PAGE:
Nike has a new return-to-office strategy: telling employees to “just do it.” The sportswear brand recently announced that it is moving the needle on its in-office mandate from three to four days a week starting in January.
The footwear giant first announced its three-days-in-office-a-week plan in 2021, but delayed implementing it until the spring of 2022 due to COVID variants. Now it wants more. “We’ve seen the power and energy that comes from working together in person, and we aim to create more of that,” a Nike spokesperson said in a statement to Footwear News.
Over the past two years, CEOs have been fighting rounds of pandemic surges and employee pushback to bring workers back to the office. They’ve been somewhat successful, with hybrid work becoming the norm and office occupancy rates hovering around 50%, according to data from building security firm Kastle Systems. But leaders aren’t giving up on their dreams of a bustling office or a return on their real estate investment, as 90% of companies intend to return to the office by 2024, per a ResumeBuilder survey.
And it’s not just Nike bringing down the hammer to make it happen. Chipotle and BlackRock have also bumped up their in-office mandates from three days to four this year, while more companies are reneging on remote-work policies for a hybrid option.
Online gaming platform Roblox is one of the latest to join the office train, announcing that remote workers will begin to work from their headquarters by next summer. Giving the employees the option to either come in three days a week or take a severance package, CEO David Baszucki noted in a statement that virtual workplaces are not as “engaging, collaborative, and productive as physical spaces.”
Meanwhile, Amazon has had a three-day in-office requirement since April. But the mandate hasn’t run smoothly, with a senior executive admitting it hasn’t “been perfect” (30,000 workers signed an anti-RTO petition ahead of the mandate starting). The company updated its RTO guidelines this week, seen by Insider, to give managers the ability to fire workers who don’t comply with the hybrid mandate.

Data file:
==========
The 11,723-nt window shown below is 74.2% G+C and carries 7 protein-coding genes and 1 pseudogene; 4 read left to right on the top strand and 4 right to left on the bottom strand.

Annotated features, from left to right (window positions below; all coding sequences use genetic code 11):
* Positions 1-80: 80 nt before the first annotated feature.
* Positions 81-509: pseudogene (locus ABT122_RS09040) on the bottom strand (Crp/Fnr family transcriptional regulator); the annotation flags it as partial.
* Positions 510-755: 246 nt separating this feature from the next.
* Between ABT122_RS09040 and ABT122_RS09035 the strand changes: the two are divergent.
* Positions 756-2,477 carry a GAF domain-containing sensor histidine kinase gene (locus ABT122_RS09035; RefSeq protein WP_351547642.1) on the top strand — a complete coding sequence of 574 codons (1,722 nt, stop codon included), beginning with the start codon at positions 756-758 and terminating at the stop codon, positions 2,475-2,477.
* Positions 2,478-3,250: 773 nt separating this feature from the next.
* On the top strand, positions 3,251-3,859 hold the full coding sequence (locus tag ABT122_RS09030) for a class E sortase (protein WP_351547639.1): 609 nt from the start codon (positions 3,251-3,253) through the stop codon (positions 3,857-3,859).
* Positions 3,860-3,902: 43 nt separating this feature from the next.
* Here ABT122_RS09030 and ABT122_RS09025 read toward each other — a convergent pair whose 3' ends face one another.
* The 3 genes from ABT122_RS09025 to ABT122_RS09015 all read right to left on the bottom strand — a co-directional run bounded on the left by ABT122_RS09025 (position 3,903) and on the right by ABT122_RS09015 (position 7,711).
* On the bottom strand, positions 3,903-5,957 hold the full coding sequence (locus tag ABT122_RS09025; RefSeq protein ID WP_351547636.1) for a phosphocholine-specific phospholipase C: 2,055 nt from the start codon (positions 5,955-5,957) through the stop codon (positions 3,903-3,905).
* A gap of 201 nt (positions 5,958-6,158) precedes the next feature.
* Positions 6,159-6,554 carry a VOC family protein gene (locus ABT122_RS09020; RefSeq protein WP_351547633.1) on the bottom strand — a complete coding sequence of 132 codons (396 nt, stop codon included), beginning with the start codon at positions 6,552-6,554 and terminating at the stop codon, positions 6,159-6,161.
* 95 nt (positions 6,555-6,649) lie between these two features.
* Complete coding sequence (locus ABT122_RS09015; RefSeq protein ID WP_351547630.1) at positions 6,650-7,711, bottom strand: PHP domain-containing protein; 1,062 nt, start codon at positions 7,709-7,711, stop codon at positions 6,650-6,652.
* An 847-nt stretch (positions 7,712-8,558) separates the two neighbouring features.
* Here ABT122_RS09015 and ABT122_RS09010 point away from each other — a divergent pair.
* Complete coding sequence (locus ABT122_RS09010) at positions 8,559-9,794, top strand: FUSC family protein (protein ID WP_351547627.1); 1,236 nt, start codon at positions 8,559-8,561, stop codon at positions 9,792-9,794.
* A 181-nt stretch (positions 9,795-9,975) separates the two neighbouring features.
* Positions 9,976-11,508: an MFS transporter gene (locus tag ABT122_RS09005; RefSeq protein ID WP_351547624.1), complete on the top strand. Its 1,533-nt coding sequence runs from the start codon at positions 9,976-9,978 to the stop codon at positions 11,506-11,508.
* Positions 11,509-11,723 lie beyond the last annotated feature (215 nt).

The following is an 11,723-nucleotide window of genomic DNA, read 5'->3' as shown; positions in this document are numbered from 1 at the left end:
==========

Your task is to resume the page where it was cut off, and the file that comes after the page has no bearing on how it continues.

Boiling the frog
Companies inching closer to a full-time office return are following the predictions of Laszlo Bock, former chief of Google human resources and current CEO of Humu, who predicted to Bloomberg a year ago that hybrid mandates will slowly chip away and become a normal in-office schedule, a method he referred to as boiling the frog.
“The purpose of the ‘boil the frog method’ [is] to do it subtly and thereby avoid difficult questions and conflict,” Bock told Fortune. “But that’s not only bad for trust and morale, it’s also not the best thing for employees or for the company.”
Indeed, the push for the office might come at the cost of workers, as nine out of ten employees still consider flexible work options important during their job search, per a BCG survey. Those who were unhappy with their new mandate weren’t looking to stay, as respondents dissatisfied with the company work model were more than 2.5 times more likely to consider leaving next year than those who were satisfied.
The longevity of hybrid work is still in question, as some surveys suggest that the three day in-office policy will hold favor. Don’t tell CEOs, though—about 64% of executives believe there will be a full return to office by 2026, per accounting and consulting firm KPMG. Only 7% of those believe that fully remote work will exist as the norm in the long term. But by the time the fully in-person schedule is implemented, there might not be any employees left to corral.